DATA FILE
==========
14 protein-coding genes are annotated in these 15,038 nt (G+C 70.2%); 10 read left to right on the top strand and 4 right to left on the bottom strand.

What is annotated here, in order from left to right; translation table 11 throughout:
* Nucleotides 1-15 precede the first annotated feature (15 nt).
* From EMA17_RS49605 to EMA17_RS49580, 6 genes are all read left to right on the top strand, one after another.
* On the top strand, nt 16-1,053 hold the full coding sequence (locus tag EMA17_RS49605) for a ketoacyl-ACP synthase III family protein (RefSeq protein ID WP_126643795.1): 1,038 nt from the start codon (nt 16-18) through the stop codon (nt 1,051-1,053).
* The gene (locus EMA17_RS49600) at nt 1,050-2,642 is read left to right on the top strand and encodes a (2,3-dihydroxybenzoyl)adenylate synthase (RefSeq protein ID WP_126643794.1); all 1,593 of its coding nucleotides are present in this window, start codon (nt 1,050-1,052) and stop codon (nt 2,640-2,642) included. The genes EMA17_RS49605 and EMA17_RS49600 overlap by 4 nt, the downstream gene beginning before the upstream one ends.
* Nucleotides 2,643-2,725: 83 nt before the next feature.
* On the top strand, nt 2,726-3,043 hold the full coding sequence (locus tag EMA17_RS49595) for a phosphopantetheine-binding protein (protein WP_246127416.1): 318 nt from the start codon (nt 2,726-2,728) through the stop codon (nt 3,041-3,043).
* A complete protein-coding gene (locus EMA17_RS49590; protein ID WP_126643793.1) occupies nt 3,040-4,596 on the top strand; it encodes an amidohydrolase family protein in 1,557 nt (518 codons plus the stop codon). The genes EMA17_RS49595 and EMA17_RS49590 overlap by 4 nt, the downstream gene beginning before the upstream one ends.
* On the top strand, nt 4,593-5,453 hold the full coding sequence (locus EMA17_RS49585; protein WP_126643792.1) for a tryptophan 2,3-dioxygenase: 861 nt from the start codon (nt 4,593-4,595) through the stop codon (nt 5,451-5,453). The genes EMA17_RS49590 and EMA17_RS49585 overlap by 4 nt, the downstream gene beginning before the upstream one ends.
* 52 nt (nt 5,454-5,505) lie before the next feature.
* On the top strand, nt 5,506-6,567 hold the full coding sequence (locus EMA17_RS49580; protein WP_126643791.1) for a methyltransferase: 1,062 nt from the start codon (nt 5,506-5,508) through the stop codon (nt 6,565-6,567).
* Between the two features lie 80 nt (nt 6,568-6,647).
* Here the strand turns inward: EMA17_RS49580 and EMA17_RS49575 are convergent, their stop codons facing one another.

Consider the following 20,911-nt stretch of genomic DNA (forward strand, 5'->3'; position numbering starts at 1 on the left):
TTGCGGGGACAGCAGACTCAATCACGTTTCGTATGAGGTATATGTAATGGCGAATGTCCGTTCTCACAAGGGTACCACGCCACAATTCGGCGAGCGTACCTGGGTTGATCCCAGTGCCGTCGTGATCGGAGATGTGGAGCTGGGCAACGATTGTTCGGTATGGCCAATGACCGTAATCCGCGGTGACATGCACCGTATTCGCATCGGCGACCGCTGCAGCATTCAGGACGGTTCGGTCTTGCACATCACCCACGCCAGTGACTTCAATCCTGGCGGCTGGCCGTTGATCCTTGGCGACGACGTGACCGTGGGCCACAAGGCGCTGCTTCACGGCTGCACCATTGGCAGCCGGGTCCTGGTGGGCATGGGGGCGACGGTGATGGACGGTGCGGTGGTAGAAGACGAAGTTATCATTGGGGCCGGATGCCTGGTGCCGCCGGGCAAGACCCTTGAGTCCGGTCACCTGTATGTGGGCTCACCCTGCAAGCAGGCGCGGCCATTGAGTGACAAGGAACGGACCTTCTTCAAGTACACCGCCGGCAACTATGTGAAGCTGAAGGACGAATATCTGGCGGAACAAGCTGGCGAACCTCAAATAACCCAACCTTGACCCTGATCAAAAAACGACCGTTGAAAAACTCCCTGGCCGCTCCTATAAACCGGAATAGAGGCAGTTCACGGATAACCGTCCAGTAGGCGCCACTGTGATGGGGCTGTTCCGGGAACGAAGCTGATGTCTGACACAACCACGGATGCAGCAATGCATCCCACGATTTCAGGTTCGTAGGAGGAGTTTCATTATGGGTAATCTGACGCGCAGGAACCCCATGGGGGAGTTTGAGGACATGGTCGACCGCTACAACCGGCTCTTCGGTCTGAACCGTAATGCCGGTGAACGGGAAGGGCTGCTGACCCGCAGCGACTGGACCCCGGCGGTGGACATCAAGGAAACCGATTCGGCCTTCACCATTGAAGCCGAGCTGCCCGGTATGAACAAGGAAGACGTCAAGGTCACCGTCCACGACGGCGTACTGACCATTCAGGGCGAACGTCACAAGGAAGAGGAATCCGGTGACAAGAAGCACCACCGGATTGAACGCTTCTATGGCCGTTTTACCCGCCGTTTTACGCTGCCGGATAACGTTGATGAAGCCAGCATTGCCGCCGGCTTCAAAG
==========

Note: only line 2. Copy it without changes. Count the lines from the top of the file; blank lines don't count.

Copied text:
What is annotated here, in order from left to right; translation table 11 throughout: